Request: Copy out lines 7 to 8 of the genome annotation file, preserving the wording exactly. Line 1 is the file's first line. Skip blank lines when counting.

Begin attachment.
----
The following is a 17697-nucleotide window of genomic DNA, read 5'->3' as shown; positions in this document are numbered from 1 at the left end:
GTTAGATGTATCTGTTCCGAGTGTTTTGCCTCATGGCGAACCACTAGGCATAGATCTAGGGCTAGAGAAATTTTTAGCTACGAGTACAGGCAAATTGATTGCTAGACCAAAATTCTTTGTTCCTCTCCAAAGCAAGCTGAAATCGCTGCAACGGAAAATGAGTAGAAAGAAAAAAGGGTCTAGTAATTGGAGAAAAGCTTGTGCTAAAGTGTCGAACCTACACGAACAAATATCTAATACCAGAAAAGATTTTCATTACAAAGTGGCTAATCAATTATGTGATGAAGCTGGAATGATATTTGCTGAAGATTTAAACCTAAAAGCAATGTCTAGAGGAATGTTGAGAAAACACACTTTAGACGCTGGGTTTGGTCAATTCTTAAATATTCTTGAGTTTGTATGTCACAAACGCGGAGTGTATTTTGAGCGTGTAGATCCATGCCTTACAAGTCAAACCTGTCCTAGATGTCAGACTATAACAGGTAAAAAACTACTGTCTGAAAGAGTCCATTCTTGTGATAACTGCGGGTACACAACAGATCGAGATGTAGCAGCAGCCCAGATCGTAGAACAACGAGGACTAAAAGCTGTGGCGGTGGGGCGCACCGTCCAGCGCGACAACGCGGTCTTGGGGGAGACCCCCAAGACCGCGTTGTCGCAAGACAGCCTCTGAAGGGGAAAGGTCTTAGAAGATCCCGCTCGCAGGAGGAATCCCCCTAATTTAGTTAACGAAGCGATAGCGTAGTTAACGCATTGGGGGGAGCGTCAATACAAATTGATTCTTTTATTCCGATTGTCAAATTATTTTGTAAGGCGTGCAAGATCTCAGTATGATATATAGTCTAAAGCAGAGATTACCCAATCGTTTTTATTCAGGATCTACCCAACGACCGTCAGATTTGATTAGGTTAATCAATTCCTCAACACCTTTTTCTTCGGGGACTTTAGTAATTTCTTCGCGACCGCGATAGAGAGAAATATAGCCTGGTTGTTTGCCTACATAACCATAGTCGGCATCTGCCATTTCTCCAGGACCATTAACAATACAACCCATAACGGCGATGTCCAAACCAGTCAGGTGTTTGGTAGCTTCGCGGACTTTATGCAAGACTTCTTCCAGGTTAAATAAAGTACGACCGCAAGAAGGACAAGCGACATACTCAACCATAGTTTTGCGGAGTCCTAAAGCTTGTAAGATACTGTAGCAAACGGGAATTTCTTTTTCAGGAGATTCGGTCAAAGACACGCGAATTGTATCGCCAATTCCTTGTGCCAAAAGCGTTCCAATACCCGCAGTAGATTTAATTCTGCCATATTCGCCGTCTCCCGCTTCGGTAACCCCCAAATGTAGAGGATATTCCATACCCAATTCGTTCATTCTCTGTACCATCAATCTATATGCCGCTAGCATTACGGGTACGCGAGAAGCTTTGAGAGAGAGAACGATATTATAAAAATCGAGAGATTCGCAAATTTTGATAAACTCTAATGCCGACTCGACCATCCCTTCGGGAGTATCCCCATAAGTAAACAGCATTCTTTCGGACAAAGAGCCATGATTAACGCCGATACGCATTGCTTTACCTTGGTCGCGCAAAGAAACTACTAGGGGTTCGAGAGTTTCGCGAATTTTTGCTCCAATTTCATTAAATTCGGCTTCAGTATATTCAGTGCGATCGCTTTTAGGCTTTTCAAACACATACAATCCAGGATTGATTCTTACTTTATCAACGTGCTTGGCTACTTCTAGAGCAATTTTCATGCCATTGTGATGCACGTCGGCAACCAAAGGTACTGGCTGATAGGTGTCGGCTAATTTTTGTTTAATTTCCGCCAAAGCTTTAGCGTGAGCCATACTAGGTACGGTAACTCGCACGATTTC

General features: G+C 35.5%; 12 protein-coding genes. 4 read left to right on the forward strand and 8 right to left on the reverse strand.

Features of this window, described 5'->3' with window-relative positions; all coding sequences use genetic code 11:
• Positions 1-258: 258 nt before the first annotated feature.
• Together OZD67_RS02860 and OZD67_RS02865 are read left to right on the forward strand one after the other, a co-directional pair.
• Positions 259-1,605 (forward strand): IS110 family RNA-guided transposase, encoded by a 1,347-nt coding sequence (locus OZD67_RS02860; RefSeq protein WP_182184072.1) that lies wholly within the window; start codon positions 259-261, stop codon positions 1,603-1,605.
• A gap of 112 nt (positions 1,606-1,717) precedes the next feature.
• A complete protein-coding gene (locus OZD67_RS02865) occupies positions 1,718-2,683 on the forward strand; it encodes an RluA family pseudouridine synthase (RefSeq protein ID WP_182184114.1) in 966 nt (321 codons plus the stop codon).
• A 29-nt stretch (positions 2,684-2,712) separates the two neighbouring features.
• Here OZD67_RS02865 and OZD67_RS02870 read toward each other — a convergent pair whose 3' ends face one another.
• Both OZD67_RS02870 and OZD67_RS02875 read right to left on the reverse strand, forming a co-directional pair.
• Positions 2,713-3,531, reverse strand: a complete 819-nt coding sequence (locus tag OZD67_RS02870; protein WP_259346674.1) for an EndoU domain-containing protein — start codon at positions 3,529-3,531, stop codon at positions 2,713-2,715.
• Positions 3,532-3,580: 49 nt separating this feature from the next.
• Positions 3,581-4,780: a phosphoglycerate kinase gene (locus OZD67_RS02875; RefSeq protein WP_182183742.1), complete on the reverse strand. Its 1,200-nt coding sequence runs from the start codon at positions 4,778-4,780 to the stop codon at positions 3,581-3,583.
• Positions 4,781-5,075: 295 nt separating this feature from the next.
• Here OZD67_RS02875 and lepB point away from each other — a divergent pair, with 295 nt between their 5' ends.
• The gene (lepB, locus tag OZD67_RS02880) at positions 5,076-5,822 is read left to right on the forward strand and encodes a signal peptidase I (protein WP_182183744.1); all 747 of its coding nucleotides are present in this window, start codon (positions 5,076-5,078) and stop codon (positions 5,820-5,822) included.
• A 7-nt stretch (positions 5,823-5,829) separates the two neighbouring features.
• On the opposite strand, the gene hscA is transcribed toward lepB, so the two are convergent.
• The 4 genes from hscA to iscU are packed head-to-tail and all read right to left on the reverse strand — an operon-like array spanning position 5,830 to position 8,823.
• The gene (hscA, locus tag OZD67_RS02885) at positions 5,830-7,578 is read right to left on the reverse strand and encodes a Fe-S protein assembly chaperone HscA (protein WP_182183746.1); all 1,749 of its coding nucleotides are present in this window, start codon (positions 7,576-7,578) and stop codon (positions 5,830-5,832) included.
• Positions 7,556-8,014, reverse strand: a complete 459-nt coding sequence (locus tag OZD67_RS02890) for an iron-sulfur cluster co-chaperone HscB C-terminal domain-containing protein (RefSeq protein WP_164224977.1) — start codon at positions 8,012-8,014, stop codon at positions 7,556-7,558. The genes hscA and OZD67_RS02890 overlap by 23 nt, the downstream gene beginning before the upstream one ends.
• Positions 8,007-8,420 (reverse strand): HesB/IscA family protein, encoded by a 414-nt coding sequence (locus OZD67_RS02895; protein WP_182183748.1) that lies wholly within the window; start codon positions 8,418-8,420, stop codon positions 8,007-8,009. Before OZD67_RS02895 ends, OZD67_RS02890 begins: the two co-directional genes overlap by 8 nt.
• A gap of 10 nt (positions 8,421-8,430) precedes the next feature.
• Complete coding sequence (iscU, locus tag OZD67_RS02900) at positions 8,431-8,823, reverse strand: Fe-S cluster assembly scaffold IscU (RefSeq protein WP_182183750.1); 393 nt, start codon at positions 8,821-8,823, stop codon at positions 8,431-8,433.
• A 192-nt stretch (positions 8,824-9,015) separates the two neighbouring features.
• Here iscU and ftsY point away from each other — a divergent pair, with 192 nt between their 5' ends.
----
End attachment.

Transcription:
• Positions 259-1,605 (forward strand): IS110 family RNA-guided transposase, encoded by a 1,347-nt coding sequence (locus OZD67_RS02860; RefSeq protein WP_182184072.1) that lies wholly within the window; start codon positions 259-261, stop codon positions 1,603-1,605.
• A gap of 112 nt (positions 1,606-1,717) precedes the next feature.